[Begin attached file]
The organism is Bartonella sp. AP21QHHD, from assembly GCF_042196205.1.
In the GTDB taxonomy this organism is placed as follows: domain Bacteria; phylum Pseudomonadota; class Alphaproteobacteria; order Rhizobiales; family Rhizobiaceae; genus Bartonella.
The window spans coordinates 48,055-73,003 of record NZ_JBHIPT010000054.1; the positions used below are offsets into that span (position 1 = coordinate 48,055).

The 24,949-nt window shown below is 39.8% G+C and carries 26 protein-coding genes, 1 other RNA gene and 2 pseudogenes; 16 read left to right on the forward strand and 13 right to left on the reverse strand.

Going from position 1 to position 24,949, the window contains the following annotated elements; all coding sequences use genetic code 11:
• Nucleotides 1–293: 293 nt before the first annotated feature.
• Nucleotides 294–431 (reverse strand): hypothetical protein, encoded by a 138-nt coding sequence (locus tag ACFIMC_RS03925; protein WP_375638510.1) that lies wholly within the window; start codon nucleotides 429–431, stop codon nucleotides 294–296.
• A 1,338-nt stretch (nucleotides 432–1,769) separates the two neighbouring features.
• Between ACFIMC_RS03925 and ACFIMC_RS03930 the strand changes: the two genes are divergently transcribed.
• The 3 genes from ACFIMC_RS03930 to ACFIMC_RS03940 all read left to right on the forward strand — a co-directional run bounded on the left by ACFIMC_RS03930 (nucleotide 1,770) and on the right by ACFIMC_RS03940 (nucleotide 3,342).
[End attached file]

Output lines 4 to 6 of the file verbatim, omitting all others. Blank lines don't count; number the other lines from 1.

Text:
The 24,949-nt window shown below is 39.8% G+C and carries 26 protein-coding genes, 1 other RNA gene and 2 pseudogenes; 16 read left to right on the forward strand and 13 right to left on the reverse strand.

Going from position 1 to position 24,949, the window contains the following annotated elements; all coding sequences use genetic code 11:
• Nucleotides 1–293: 293 nt before the first annotated feature.